Amending the Constitution to ensure free and fair elections


A U.S. Senate vote is scheduled next month on a proposed Constitutional amendment to empower Congress to enact reasonable campaign finance legislation. The movement to amend the Constitution is a response to recent Supreme Court decisions such as Citizens United and McCutcheon, which overturned campaign finance laws on constitutional grounds, and is seen by many as the best chance to promote clean elections that aren’t dominated by a few wealthy oligarchs.

Considering that the highly unregulated campaign finance system of the United States has long been a concern of the international community, the vote could also be seen as a demonstration of the U.S. commitment to meeting its international obligations on holding democratic elections.

Although international election-related commitments are somewhat ambiguous on the topic of campaign finance laws, it is widely understood that unregulated private money has the potential for tilting the playing field in favor of a particular party or candidate, thus potentially violating the requirement in the 1990 Copenhagen Document for OSCE member states (including the U.S.) to “provide political parties and organizations with the necessary legal guarantees to enable them to compete with each other on a basis of equal treatment before the law and by the authorities.”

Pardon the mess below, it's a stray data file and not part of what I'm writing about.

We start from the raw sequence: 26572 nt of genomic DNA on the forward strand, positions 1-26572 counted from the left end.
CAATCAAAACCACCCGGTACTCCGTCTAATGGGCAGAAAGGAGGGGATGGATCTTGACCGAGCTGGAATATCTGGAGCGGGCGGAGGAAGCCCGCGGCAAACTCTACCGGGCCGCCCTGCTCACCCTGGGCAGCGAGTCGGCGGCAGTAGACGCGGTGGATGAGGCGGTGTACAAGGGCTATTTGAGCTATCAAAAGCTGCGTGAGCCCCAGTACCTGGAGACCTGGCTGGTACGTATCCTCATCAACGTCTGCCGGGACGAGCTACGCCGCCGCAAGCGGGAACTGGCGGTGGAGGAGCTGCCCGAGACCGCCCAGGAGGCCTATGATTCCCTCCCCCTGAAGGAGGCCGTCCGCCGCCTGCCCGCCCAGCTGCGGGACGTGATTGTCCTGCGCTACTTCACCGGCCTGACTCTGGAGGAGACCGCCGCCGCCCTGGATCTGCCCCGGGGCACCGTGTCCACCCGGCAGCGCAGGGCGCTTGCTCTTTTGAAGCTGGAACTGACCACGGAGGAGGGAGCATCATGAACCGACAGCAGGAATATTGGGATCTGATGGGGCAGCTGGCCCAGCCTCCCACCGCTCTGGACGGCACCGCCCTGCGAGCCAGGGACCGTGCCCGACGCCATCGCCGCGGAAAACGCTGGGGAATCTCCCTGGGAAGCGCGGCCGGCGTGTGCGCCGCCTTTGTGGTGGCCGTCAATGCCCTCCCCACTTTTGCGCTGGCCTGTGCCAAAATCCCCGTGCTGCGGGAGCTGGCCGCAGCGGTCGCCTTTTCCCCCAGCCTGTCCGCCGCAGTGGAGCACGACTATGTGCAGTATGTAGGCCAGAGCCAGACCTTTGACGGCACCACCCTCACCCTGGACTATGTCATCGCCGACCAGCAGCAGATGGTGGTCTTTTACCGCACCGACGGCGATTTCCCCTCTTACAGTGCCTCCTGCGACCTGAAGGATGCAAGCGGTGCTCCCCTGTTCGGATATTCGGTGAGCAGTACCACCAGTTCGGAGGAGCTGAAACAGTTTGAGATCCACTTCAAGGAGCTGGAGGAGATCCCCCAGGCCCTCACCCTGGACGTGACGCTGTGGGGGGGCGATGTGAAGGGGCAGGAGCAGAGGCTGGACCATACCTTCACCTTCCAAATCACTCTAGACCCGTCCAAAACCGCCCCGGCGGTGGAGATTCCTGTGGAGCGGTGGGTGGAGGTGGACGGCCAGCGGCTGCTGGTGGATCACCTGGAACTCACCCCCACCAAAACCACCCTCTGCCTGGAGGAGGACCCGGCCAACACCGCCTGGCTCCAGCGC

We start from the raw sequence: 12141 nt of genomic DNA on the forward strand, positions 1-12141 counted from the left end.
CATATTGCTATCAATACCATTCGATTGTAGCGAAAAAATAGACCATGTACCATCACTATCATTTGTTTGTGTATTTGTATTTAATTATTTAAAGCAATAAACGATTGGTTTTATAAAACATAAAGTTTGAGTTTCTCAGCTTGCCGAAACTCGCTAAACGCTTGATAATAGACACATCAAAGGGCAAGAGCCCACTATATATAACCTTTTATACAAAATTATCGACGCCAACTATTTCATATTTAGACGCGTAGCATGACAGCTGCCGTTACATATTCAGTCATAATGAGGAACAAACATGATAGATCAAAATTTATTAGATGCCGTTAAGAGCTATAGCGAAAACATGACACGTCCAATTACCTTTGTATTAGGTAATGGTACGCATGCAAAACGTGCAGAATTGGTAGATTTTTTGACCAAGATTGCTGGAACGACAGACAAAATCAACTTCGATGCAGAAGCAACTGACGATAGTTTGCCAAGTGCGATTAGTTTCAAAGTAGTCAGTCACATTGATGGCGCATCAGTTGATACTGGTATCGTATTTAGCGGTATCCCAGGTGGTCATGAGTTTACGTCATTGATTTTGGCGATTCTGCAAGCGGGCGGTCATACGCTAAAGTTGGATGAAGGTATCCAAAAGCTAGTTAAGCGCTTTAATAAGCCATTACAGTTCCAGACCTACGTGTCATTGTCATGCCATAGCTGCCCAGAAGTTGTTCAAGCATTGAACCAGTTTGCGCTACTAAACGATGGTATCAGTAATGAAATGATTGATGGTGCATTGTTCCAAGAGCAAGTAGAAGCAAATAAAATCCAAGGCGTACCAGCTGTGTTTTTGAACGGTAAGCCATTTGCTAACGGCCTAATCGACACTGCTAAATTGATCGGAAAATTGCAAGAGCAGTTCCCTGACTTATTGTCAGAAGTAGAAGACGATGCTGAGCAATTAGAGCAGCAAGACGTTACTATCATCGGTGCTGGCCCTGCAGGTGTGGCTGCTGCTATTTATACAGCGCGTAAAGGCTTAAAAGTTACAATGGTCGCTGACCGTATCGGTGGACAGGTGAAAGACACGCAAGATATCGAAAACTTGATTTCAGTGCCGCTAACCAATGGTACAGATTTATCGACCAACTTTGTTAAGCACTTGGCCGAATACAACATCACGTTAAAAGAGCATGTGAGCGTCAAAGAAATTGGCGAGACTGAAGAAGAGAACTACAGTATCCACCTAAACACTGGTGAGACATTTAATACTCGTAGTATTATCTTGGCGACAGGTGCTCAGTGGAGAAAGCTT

Following the 2010 midterms, OSCE election observers noted that “Money played a significant role, creating an uneven playing field between candidates. About three-quarters of the total of upwards four billion dollars was spent on political campaign ads on television and radio. The ads inundated the airwaves, turning many voters off.”

In its statement on the 2012 general elections, the OSCE noted “the unprecedented and often negative role played by private campaign financing [which] has a potential to impact negatively on the fairness of the process.”

The amendment being considered by the Senate in a vote scheduled for Sept. 8 would address some of these concerns by unequivocally empowering Congress to adopt laws geared towards curbing the undue influence of big money in U.S. elections. If the amendment passes by a 2/3 vote of both houses of Congress, it would then have to be ratified either by the legislatures of 3/4 of the states or by conventions in 3/4 of the states, depending on which means of ratification Congress proposes.

The full text of the amendment is as follows:

Section 1. To advance democratic self-government and political equality, and to protect the integrity of government and the electoral process, Congress and the States may regulate and set reasonable limits on the raising and spending of money by candidates and others to influence elections.

Section 2. Congress and the States shall have power to implement and enforce this article by appropriate legislation, and may distinguish between natural persons and corporations or other artificial entities created by law, including by prohibiting such entities from spending money to influence elections.

Section 3. Nothing in this article shall be construed to grant Congress or the States the power to abridge the freedom of the press.